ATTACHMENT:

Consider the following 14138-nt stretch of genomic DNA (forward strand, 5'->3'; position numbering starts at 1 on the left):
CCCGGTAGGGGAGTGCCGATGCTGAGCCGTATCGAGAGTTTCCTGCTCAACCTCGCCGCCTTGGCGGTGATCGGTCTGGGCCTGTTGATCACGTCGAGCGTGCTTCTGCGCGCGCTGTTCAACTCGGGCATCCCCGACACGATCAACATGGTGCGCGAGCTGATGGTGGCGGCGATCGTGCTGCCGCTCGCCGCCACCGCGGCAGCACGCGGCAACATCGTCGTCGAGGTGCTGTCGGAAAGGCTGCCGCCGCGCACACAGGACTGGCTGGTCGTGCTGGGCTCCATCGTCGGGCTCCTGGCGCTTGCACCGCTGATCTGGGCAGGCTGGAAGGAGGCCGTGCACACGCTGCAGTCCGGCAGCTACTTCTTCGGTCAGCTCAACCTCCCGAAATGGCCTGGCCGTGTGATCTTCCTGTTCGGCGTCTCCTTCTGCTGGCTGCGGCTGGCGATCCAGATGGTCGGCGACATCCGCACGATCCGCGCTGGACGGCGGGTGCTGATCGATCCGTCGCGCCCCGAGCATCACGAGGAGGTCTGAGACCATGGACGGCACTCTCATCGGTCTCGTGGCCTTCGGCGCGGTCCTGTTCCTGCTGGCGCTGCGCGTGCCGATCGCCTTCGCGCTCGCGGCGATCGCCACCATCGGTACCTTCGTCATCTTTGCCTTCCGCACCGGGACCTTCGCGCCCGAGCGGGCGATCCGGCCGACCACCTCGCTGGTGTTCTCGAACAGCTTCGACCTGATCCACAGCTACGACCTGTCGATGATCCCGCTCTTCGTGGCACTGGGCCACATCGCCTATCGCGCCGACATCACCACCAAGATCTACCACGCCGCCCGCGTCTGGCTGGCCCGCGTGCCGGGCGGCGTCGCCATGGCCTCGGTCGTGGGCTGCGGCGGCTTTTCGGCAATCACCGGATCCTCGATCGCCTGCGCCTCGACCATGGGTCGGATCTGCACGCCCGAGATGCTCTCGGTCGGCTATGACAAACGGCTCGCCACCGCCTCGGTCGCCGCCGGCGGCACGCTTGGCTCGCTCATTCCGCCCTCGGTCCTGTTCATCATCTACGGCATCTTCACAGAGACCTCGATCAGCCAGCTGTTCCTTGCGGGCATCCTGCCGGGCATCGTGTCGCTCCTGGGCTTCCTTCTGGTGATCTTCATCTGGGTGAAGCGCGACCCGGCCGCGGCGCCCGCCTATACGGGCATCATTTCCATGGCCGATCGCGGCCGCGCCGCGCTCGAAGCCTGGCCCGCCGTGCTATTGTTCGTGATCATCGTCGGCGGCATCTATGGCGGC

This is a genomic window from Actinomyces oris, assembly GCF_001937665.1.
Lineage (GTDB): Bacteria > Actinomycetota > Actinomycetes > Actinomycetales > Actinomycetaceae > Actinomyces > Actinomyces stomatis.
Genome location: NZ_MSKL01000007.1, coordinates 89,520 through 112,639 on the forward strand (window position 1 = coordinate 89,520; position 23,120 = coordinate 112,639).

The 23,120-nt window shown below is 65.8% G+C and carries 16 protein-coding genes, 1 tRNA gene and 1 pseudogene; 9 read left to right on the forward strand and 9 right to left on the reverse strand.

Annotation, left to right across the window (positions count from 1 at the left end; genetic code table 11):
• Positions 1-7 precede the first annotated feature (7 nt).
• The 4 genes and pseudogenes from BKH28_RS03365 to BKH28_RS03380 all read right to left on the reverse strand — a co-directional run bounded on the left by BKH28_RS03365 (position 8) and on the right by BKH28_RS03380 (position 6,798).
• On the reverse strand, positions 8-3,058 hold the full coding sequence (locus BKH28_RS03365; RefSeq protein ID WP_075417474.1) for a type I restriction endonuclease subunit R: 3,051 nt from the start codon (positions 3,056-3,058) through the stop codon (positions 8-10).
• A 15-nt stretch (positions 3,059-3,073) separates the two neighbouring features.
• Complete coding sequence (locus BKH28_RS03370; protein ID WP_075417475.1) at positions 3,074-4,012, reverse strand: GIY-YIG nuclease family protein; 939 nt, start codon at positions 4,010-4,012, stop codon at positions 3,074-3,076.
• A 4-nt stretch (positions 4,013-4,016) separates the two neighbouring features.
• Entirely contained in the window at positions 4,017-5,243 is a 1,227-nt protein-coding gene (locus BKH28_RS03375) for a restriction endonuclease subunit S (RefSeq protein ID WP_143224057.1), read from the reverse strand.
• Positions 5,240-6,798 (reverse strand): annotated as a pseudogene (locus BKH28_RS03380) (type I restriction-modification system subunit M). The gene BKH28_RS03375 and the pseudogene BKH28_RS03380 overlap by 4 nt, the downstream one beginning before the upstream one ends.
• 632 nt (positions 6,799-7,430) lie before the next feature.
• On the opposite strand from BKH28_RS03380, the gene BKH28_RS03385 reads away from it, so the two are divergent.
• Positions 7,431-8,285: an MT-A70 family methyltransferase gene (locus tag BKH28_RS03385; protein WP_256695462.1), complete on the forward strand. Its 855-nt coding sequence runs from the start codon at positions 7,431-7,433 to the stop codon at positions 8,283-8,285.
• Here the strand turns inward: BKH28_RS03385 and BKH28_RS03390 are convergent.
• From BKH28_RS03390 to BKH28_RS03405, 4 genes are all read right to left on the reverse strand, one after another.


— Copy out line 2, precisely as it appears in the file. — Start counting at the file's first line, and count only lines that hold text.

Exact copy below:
CCCGGTAGGGGAGTGCCGATGCTGAGCCGTATCGAGAGTTTCCTGCTCAACCTCGCCGCCTTGGCGGTGATCGGTCTGGGCCTGTTGATCACGTCGAGCGTGCTTCTGCGCGCGCTGTTCAACTCGGGCATCCCCGACACGATCAACATGGTGCGCGAGCTGATGGTGGCGGCGATCGTGCTGCCGCTCGCCGCCACCGCGGCAGCACGCGGCAACATCGTCGTCGAGGTGCTGTCGGAAAGGCTGCCGCCGCGCACACAGGACTGGCTGGTCGTGCTGGGCTCCATCGTCGGGCTCCTGGCGCTTGCACCGCTGATCTGGGCAGGCTGGAAGGAGGCCGTGCACACGCTGCAGTCCGGCAGCTACTTCTTCGGTCAGCTCAACCTCCCGAAATGGCCTGGCCGTGTGATCTTCCTGTTCGGCGTCTCCTTCTGCTGGCTGCGGCTGGCGATCCAGATGGTCGGCGACATCCGCACGATCCGCGCTGGACGGCGGGTGCTGATCGATCCGTCGCGCCCCGAGCATCACGAGGAGGTCTGAGACCATGGACGGCACTCTCATCGGTCTCGTGGCCTTCGGCGCGGTCCTGTTCCTGCTGGCGCTGCGCGTGCCGATCGCCTTCGCGCTCGCGGCGATCGCCACCATCGGTACCTTCGTCATCTTTGCCTTCCGCACCGGGACCTTCGCGCCCGAGCGGGCGATCCGGCCGACCACCTCGCTGGTGTTCTCGAACAGCTTCGACCTGATCCACAGCTACGACCTGTCGATGATCCCGCTCTTCGTGGCACTGGGCCACATCGCCTATCGCGCCGACATCACCACCAAGATCTACCACGCCGCCCGCGTCTGGCTGGCCCGCGTGCCGGGCGGCGTCGCCATGGCCTCGGTCGTGGGCTGCGGCGGCTTTTCGGCAATCACCGGATCCTCGATCGCCTGCGCCTCGACCATGGGTCGGATCTGCACGCCCGAGATGCTCTCGGTCGGCTATGACAAACGGCTCGCCACCGCCTCGGTCGCCGCCGGCGGCACGCTTGGCTCGCTCATTCCGCCCTCGGTCCTGTTCATCATCTACGGCATCTTCACAGAGACCTCGATCAGCCAGCTGTTCCTTGCGGGCATCCTGCCGGGCATCGTGTCGCTCCTGGGCTTCCTTCTGGTGATCTTCATCTGGGTGAAGCGCGACCCGGCCGCGGCGCCCGCCTATACGGGCATCATTTCCATGGCCGATCGCGGCCGCGCCGCGCTCGAAGCCTGGCCCGCCGTGCTATTGTTCGTGATCATCGTCGGCGGCATCTATGGCGGC